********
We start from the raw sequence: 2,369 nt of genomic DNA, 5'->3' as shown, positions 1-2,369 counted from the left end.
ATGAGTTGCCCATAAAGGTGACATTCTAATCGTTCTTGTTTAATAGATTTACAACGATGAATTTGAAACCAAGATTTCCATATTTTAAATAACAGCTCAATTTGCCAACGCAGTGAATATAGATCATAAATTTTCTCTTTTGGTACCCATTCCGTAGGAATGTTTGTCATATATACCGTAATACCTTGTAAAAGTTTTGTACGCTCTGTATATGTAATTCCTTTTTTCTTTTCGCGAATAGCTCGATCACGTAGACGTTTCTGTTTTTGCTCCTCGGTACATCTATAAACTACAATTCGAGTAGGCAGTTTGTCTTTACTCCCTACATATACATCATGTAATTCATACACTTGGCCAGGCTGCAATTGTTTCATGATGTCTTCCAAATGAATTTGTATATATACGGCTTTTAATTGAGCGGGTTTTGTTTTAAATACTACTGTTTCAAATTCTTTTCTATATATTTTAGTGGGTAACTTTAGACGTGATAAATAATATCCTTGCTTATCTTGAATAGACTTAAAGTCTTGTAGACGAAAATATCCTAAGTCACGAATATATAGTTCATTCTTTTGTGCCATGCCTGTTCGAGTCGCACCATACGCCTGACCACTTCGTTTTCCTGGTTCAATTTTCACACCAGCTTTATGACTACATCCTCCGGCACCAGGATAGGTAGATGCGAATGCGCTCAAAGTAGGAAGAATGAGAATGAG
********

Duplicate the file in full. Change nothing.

We start from the raw sequence: 2,369 nt of genomic DNA, 5'->3' as shown, positions 1-2,369 counted from the left end.
ATGAGTTGCCCATAAAGGTGACATTCTAATCGTTCTTGTTTAATAGATTTACAACGATGAATTTGAAACCAAGATTTCCATATTTTAAATAACAGCTCAATTTGCCAACGCAGTGAATATAGATCATAAATTTTCTCTTTTGGTACCCATTCCGTAGGAATGTTTGTCATATATACCGTAATACCTTGTAAAAGTTTTGTACGCTCTGTATATGTAATTCCTTTTTTCTTTTCGCGAATAGCTCGATCACGTAGACGTTTCTGTTTTTGCTCCTCGGTACATCTATAAACTACAATTCGAGTAGGCAGTTTGTCTTTACTCCCTACATATACATCATGTAATTCATACACTTGGCCAGGCTGCAATTGTTTCATGATGTCTTCCAAATGAATTTGTATATATACGGCTTTTAATTGAGCGGGTTTTGTTTTAAATACTACTGTTTCAAATTCTTTTCTATATATTTTAGTGGGTAACTTTAGACGTGATAAATAATATCCTTGCTTATCTTGAATAGACTTAAAGTCTTGTAGACGAAAATATCCTAAGTCACGAATATATAGTTCATTCTTTTGTGCCATGCCTGTTCGAGTCGCACCATACGCCTGACCACTTCGTTTTCCTGGTTCAATTTTCACACCAGCTTTATGACTACATCCTCCGGCACCAGGATAGGTAGATGCGAATGCGCTCAAAGTAGGAAGAATGAGAATGAG